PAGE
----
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In 2015, Steven Heighton travelled to Greece, to the front lines of the Syrian refugee crisis, to work in a transit camp.

Harrison Smith/The Globe and Mail

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Personal stories that speak to critical issues dominate the short list for the Hilary Weston Writers' Trust Prize for Nonfiction, Canada’s richest non-fiction literary award. The finalists, announced on Wednesday, include Lorna Crozier, Steven Heighton, Jessica J. Lee, Tessa McWatt and David Neel.

Crozier – an award-winning, veteran Canadian poet who was born in Saskatchewan and now lives on Vancouver Island – is nominated for Through the Garden: A Love Story (with Cats). The memoir tells the story of her life partnership with fellow poet Patrick Lane, and his battle with a mysterious and ultimately deadly disease. The jury calls the book “a rich and intimate portrait of the tender, turbulent lives of two writers who shared a love affair with words, cats, the world, and each other for some 40 years.”

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In 2015, Heighton – an award-winning poet and fiction writer who was born in Toronto and lives in Kingston – travelled to Greece, to the front lines of the Syrian refugee crisis, to work in a transit camp. He tells the story in Reaching Mithymna: Among the Volunteers and Refugees on Lesvos. “Combining his poetic sensibilities and storytelling skills with a documentarian’s eye, he has created a wrenching narrative,” the jury says.

Jessica J. Lee, originally from London, Ont., discovered letters written by her immigrant grandfather, leading her to travel to Taiwan.

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Lee, originally from London, Ont., discovers letters written by her immigrant grandfather, leading her to travel to Taiwan. Now based in Berlin, Lee writes about this in Two Trees Make a Forest: Travels Among Taiwan’s Mountains and Coasts in Search of My Family’s Past. “She sets a speedy narrative pace, like a trained guide with nightfall looming, but she knows the value of slowing her stride so readers can absorb the luscious vistas she is describing and the familial tragedy she is mourning,” the jury citation reads. “This book will haunt you.”

Lorna Crozier – an award-winning, veteran Canadian poet who was born in Saskatchewan and now lives on Vancouver Island – is nominated for Through the Garden: A Love Story (with Cats).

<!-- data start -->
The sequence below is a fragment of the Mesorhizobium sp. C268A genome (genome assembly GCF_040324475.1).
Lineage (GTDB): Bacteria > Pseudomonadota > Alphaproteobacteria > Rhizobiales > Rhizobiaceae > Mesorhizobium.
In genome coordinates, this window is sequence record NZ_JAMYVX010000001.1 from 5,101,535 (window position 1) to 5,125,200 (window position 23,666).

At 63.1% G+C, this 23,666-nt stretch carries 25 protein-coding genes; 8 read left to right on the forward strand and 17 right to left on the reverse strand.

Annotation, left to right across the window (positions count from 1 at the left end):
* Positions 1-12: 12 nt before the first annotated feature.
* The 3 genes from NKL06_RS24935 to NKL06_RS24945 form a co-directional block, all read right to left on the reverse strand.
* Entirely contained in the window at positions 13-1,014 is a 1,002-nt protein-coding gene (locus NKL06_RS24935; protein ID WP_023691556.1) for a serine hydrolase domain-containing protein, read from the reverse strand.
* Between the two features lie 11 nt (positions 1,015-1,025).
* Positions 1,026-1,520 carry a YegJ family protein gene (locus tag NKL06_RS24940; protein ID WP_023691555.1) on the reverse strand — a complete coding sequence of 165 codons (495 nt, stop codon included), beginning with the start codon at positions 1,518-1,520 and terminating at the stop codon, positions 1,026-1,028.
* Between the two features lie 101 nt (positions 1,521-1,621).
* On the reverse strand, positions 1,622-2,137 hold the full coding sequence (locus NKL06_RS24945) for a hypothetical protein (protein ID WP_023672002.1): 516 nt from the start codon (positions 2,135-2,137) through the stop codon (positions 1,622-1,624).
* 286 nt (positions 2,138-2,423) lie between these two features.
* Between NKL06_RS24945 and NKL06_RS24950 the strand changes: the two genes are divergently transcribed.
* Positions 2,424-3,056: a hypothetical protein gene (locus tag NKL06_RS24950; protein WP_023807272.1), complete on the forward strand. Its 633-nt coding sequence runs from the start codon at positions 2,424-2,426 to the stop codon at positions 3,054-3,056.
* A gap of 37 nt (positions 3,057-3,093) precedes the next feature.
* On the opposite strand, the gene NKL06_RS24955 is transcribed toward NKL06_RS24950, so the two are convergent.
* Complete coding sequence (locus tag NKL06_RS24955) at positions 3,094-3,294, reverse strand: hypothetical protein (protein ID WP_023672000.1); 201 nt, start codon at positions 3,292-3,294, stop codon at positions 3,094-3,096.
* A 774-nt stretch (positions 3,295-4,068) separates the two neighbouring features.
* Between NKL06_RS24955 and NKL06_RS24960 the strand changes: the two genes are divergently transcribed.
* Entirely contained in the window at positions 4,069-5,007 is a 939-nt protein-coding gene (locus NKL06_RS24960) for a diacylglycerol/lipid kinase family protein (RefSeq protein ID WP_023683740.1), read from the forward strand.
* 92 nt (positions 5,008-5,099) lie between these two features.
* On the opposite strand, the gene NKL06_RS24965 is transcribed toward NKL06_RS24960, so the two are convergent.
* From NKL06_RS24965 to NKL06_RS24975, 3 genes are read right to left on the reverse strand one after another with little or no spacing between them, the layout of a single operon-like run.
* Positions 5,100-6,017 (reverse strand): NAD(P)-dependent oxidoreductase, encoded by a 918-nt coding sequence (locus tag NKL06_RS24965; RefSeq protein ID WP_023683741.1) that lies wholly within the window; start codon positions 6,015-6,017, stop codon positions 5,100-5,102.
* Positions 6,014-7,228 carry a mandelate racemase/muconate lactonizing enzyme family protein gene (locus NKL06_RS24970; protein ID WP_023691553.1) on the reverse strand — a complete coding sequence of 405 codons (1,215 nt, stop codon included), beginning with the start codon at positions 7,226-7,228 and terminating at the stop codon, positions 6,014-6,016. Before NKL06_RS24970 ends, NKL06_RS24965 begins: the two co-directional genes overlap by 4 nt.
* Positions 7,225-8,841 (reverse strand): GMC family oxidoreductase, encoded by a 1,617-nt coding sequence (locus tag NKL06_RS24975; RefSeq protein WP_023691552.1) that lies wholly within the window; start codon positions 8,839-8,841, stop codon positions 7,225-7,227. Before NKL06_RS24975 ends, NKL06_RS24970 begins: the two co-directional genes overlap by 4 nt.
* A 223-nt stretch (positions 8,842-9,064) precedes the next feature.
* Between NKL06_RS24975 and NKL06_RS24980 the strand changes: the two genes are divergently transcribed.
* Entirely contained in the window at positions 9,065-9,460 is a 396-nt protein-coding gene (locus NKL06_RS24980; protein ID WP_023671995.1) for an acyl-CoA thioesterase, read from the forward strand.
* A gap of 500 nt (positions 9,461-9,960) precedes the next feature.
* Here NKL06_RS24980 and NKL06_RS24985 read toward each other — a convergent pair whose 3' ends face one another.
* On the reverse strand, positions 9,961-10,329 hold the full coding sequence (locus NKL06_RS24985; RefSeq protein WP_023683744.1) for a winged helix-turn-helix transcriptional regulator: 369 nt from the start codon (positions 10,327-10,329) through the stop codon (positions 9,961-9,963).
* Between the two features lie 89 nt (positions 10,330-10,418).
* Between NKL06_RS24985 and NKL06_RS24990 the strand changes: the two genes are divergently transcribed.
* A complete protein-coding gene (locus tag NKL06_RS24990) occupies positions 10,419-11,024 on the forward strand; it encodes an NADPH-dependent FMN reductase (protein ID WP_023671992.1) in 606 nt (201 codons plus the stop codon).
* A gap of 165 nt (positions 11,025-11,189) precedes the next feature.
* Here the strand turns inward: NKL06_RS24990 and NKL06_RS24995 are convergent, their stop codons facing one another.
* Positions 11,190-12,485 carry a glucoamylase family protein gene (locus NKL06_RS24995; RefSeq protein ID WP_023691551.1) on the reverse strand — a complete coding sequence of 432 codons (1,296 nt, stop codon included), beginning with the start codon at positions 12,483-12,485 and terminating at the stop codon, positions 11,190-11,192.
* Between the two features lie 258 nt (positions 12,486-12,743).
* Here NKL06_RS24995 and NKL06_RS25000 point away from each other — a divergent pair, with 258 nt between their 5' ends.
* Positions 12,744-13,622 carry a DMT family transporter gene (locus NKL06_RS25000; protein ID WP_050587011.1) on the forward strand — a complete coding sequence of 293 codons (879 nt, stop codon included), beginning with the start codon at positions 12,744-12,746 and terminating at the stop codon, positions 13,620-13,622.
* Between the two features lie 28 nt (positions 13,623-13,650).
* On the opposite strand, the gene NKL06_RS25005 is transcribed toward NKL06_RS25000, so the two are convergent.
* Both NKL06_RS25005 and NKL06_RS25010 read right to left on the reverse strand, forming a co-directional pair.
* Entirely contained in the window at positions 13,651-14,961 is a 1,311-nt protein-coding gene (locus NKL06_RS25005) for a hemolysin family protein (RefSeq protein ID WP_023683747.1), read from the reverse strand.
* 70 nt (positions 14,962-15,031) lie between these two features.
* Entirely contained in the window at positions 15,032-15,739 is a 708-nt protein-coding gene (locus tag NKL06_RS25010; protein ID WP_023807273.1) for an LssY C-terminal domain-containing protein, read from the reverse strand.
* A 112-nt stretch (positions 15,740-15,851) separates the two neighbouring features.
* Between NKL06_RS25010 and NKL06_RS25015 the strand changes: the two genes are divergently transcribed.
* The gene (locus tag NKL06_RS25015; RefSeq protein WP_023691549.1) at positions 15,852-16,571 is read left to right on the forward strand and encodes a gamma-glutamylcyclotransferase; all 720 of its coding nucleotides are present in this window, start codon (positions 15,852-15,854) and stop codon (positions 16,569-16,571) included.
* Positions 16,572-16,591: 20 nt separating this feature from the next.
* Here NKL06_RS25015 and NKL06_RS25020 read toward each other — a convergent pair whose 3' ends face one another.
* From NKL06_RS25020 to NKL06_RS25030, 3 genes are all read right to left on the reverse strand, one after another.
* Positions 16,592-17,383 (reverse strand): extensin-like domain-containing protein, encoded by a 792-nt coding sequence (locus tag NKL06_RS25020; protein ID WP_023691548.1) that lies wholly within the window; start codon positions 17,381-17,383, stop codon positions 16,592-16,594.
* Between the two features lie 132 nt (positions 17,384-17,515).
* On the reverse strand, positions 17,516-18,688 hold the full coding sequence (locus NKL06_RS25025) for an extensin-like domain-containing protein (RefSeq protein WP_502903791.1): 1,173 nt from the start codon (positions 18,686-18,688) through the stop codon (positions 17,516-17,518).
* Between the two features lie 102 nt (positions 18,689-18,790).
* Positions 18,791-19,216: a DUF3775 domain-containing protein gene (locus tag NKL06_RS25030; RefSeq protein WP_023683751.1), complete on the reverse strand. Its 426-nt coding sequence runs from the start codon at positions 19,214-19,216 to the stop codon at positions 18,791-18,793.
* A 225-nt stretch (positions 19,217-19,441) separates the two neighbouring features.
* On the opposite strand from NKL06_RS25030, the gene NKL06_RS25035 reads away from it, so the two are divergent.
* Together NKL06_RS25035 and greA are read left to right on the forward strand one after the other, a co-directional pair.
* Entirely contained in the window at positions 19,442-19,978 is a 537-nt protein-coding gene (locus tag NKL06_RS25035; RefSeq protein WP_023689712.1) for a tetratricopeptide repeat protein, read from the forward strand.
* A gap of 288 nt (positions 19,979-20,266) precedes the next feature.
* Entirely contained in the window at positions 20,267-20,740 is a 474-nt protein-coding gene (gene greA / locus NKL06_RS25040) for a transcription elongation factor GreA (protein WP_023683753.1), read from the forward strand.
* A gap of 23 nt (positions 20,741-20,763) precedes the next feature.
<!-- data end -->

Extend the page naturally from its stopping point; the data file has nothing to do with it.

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In Shame on Me: An Anatomy of Race and Belonging, McWatt examines racism – through the lens of her body and her mixed-race heritage. McWatt, who was born in Guyana and moved to Canada at the age of three, now lives in Britain. The book previously won the 2018 Eccles British Library Award and the non-fiction category for the OCM Bocas Prize for Caribbean Literature in 2020. “Through broad research and powerful storytelling, she travels through space and time to unravel false colonial narratives and reconstruct the stories of her grandmothers,” the jury says.

The fifth finalist is Neel, a Kwakwaka’wakw carver, jeweller, painter, printmaker, photographer – and writer. In The Way Home, Neel recounts his struggle to connect with his culture after decades of separation, after the death of his father, who was also an artist, when Neel was just an infant. The jury calls the book “spellbinding” in its citation. “Neel’s memoir is written with the same calm mastery he brings to all his art. This is a wise, eloquent, and deeply moving book.”

The jury – poet Helen Knott, former Globe and Mail journalist Sandra Martin and author Ronald Wright – selected the finalists from 107 submissions. The prize, sponsored by Hilary Weston, will be awarded Nov. 18. The winner receives $60,000; finalists receive $5,000 each.

In 'Shame on Me: An Anatomy of Race and Belonging', Tessa McWatt examines racism – through the lens of her body and her mixed-race heritage.

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